“It’s absolutely ridiculous,” says Patrick Gossage, former press secretary to Pierre Trudeau. “He’s broken all the rules.” Gossage adds that he spent years working for a guy who thumbed his nose—and flipped the bird—at the press, and he’s still gobsmacked by the Trump operation.
Peering across the border with an expert gaze, however, at least a couple of Canadian political operatives think Trump is only crazy like a fox, and doesn’t get enough credit for milking this new media landscape better than anyone else.
There are two things all of them are unanimous on, however. One is that the credibility of communications staff rests entirely on the belief that they speak with authority on behalf of their boss. The moment that’s in doubt—or, say, a Twitter missile from the Oval Office blows a hole clean through it—spokespeople end up looking like a defenceman who’s dropped his stick in front of the net: they’re still scuttling around trying to do their jobs, but they’re functionally useless.
Here’s the second thing they agree on: every one of the Canadian political advisers who spoke to Maclean’s laughed for an uncomfortably long time when discussing Spicer’s admission that he has no prior knowledge of his boss’s tweets, meaning that each morning he gets to find out which brown bags were ignited and left on porches overnight. “I can’t imagine waking up and not knowing what your boss is going to say, how you could possibly do your job,” says Amanda Galbraith, former communications director to Toronto Mayor John Tory.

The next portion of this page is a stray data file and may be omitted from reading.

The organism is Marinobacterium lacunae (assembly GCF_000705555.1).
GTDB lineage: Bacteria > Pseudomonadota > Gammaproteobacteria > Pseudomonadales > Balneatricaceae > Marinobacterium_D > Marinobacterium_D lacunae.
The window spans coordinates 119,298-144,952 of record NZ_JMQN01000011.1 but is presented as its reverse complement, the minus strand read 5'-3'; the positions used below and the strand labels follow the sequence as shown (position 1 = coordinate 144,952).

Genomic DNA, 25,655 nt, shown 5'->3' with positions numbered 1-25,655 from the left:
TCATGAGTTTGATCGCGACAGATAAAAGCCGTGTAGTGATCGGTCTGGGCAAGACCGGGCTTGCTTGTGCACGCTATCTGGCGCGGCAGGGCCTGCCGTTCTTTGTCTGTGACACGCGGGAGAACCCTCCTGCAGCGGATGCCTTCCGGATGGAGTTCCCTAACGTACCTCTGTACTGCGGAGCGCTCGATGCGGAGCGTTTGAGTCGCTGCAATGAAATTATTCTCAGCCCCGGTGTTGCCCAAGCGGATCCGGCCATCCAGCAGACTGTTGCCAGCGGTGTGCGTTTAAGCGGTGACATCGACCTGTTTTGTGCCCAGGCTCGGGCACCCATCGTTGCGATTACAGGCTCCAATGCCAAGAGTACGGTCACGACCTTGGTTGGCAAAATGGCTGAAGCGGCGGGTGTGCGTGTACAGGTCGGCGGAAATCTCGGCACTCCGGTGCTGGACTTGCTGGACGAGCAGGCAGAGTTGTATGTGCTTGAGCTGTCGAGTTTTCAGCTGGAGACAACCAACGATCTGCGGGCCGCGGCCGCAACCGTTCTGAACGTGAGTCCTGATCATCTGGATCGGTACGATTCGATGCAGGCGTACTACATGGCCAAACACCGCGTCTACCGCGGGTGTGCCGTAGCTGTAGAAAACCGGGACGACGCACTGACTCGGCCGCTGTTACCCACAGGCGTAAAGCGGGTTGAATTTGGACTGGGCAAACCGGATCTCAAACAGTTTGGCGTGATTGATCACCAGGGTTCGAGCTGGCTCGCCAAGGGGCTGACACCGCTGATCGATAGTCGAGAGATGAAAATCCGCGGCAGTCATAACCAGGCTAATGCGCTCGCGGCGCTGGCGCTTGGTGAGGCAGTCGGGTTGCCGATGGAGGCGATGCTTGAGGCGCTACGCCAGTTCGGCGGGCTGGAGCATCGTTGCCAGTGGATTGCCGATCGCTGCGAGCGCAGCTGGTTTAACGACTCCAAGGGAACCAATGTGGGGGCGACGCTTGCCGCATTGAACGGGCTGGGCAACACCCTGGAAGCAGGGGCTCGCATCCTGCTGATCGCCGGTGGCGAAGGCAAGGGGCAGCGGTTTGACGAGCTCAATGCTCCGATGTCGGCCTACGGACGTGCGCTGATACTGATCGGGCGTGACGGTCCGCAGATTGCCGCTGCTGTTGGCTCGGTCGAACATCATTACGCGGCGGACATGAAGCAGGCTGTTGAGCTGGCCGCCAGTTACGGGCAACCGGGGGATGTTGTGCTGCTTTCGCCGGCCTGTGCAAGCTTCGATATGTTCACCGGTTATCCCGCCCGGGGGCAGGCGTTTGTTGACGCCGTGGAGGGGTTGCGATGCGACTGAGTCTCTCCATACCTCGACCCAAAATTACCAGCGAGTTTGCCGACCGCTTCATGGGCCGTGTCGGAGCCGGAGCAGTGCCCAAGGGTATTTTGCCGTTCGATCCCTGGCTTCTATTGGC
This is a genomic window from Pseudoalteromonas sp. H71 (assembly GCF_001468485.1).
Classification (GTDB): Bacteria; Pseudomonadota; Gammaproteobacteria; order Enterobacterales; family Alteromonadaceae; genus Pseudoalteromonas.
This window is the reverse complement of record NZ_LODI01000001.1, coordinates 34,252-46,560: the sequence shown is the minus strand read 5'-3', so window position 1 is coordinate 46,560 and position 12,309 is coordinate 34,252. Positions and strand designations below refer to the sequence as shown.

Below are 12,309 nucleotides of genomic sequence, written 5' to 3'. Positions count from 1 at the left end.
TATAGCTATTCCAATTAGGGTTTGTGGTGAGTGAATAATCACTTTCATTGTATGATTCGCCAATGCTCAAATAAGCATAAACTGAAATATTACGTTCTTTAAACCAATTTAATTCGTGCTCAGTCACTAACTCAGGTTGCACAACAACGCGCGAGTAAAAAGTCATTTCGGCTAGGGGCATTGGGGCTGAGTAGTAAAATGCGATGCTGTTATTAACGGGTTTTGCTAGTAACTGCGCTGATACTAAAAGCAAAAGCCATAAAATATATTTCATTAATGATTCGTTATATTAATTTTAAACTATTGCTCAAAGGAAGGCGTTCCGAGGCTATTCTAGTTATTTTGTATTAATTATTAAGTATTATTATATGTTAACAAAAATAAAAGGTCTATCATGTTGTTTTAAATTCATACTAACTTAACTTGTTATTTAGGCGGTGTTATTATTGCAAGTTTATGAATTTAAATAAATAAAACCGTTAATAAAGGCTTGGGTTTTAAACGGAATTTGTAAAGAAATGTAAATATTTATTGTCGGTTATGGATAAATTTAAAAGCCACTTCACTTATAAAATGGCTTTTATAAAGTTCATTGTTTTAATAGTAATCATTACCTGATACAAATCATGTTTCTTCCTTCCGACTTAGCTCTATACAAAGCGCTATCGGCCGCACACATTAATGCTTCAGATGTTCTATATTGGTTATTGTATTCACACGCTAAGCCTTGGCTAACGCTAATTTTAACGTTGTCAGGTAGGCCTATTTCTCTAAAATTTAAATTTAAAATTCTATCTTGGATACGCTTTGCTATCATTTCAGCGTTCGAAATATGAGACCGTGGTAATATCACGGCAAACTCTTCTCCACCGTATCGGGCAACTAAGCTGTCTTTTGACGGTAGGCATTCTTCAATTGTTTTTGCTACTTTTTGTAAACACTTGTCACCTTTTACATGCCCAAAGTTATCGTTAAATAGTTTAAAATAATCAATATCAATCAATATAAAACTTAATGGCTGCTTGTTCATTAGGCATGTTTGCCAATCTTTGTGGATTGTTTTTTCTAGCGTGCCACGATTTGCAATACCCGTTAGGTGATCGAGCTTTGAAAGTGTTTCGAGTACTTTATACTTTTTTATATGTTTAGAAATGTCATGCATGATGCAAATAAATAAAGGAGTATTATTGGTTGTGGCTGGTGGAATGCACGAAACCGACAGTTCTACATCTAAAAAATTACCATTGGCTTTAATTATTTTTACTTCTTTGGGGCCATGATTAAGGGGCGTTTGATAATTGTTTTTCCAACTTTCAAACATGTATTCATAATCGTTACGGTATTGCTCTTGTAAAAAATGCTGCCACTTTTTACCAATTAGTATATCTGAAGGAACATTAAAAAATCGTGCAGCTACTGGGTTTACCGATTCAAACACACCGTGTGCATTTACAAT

In a more conventional political operation, spokespeople know their boss’s positions, approach and language quirks well enough to speak for them. There’s more back-and-forth when the working relationship is new, but eventually, they spend enough time together to channel their politician by osmosis. “Imagine basically handing your voice over to someone for eight hours a day on really important issues,” says Galbraith, who spent 16 hours a day in a car with Tory for months during the campaign before they landed in the mayor’s office.
Political communication is normally “such a deliberative, careful act,” MacDougall says: nothing comes out of your mouth that hasn’t been passed through a fine sieve of advisers and polished within an inch of its life. There’s a reason bad things happen in crisis mode, when you’re making it all up as you go along, he says.